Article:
It's official — 2021 was the hottest year on record for Montreal, according to Environment Canada. It beat out the previous hottest years, 1998 and 2012, by a mean few hundredths of a degree.
This rise in temperature in Montreal is attributed to new weather patterns, causing scorching temperatures in June, August, September and October. "August and October were record-breaking months," said Environment Canada spokesperson Simon Legault.
"We were lucky that July was below normal because if it hadn't happened that way, [...] we would have shattered the record instead of just breaking it," he added.
A few hundredths of a degree may not sound like such a big problem, but temperatures in Montreal (and around the world) have been steadily rising.
The average annual temperature in Montreal from 1951 to 1980 was 6.5ºC, according to ClimateData.ca. Last year's mean temperature came in at a whopping 8.6ºC. This drastic increase in fortyish years has already begun to show its effects — not just on our electrical bills in the summer, but also the health of the population, the Climate Action Network says.
Whether or not 2022 will be even hotter remains anyone's guess. Projections for an area as small as Southern Quebec can only be made a few weeks in advance.
What we do know is that February and March should be significantly warmer than January.
"A few short intense waves of cold are coming in," Legault said of January, adding that February and March are expected to be "close to or above normal temperatures."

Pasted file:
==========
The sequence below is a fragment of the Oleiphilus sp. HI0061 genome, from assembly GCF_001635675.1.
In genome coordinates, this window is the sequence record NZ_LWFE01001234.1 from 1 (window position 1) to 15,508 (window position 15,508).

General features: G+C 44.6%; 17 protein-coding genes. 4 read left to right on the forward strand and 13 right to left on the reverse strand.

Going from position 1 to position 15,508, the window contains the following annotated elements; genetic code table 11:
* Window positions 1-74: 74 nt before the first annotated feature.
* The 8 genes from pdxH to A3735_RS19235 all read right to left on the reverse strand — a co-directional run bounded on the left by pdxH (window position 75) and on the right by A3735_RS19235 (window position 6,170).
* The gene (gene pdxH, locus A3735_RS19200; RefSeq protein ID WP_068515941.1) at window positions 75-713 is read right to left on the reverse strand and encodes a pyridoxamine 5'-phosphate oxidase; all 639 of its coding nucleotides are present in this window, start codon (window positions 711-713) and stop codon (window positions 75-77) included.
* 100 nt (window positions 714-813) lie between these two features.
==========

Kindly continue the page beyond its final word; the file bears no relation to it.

While the weather is expected to be manageable while you're doing your holiday shopping, the Farmers' Almanac predicts that things will take a turn for the worse around December 16, with conditions becoming more "unsettled."
"Frigidly cold weather" is expected to make its way from the Arctic to Quebec just in time for Christmas and Boxing Day, which will be mixed with scattered snow showers and flurries. So you may have a good excuse to skip a few parties to stay warm.
Either way, you'll likely find some relief as we welcome the new year. From December 28 to 31, the weather is expected to be "fair and cold initially, then becoming milder as we ring in 2022."
Overall, the Farmers' Almanac is predicting a "typical winter chill" in Quebec throughout winter, with a stormy January that'll taper off into a relatively easy, but still cold, February.
The forecast says Valentine's Day will see light snow and fair skies, which sounds ideal for a winter walk or cuddling up by a fire.
There will be almost 60% fewer days of precipitation in February compared to January, according to the report.
While it's tricky to predict the weather so far in advance, admitted the report, followers of the Farmers' Almanac have observed its accuracy "runs in the neighbourhood of 75% to 80%."
Garbage littered the street in front of the Bell Centre.
The Montreal Canadiens defeated the Tampa Bay Lightning on Monday night to claim Game 4 of the Stanley Cup Final. The series now moves to Tampa, where the Lightning, still leading 3-1, has a chance to win the Cup at home (as their mayor, Jane Castor, was hoping).
But those odds didn't seem to damper Montrealers' spirit after their team's victory Monday. Video footage shows a crowd of hundreds outside the Bell Centre celebrating the Canadiens' win.
The video, captured by MTL Blog's Alex Melki, shows the crowd cheering and jumping at the moment the game ended and lingering downtown before police appear to disperse revellers. Melki reported that the SPVM used tear gas.
Garbage littered the streets.
In a morning report, SPVM spokesperson Jean-Pierre Brabant said four people were arrested for assaults on police officers.
Police also issued 36 tickets, Brabant said: 21 for municipal by-law violations and 15 for violations to the road code.
"At the end of the day, it went really well," he added.
Canada Day falls on a Thursday this year. Whether you're spending the day moving, partaking in COVID-safe celebrations or attending a vigil/protest, Thursday will probably have a different feel to it than the rest of the week.